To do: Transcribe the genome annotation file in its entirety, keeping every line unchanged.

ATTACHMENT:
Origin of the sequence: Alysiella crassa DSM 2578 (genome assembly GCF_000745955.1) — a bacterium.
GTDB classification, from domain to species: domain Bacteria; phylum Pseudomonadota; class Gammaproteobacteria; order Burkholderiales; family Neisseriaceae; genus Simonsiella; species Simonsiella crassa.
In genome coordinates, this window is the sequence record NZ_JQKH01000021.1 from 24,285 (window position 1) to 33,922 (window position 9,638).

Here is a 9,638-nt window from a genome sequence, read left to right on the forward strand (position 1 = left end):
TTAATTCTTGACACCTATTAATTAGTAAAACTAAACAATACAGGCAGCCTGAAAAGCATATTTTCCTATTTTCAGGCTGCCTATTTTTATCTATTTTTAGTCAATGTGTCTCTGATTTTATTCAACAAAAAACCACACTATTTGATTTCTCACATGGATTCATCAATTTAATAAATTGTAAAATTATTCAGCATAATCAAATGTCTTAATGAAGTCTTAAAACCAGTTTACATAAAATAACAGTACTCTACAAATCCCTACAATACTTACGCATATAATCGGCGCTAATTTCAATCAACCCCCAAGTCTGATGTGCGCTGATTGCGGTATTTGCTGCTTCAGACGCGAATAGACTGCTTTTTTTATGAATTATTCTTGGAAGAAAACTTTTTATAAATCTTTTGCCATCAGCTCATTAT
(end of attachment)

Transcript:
Origin of the sequence: Alysiella crassa DSM 2578 (genome assembly GCF_000745955.1) — a bacterium.
GTDB classification, from domain to species: domain Bacteria; phylum Pseudomonadota; class Gammaproteobacteria; order Burkholderiales; family Neisseriaceae; genus Simonsiella; species Simonsiella crassa.
In genome coordinates, this window is the sequence record NZ_JQKH01000021.1 from 24,285 (window position 1) to 33,922 (window position 9,638).

Here is a 9,638-nt window from a genome sequence, read left to right on the forward strand (position 1 = left end):
TTAATTCTTGACACCTATTAATTAGTAAAACTAAACAATACAGGCAGCCTGAAAAGCATATTTTCCTATTTTCAGGCTGCCTATTTTTATCTATTTTTAGTCAATGTGTCTCTGATTTTATTCAACAAAAAACCACACTATTTGATTTCTCACATGGATTCATCAATTTAATAAATTGTAAAATTATTCAGCATAATCAAATGTCTTAATGAAGTCTTAAAACCAGTTTACATAAAATAACAGTACTCTACAAATCCCTACAATACTTACGCATATAATCGGCGCTAATTTCAATCAACCCCCAAGTCTGATGTGCGCTGATTGCGGTATTTGCTGCTTCAGACGCGAATAGACTGCTTTTTTTATGAATTATTCTTGGAAGAAAACTTTTTATAAATCTTTTGCCATCAGCTCATTAT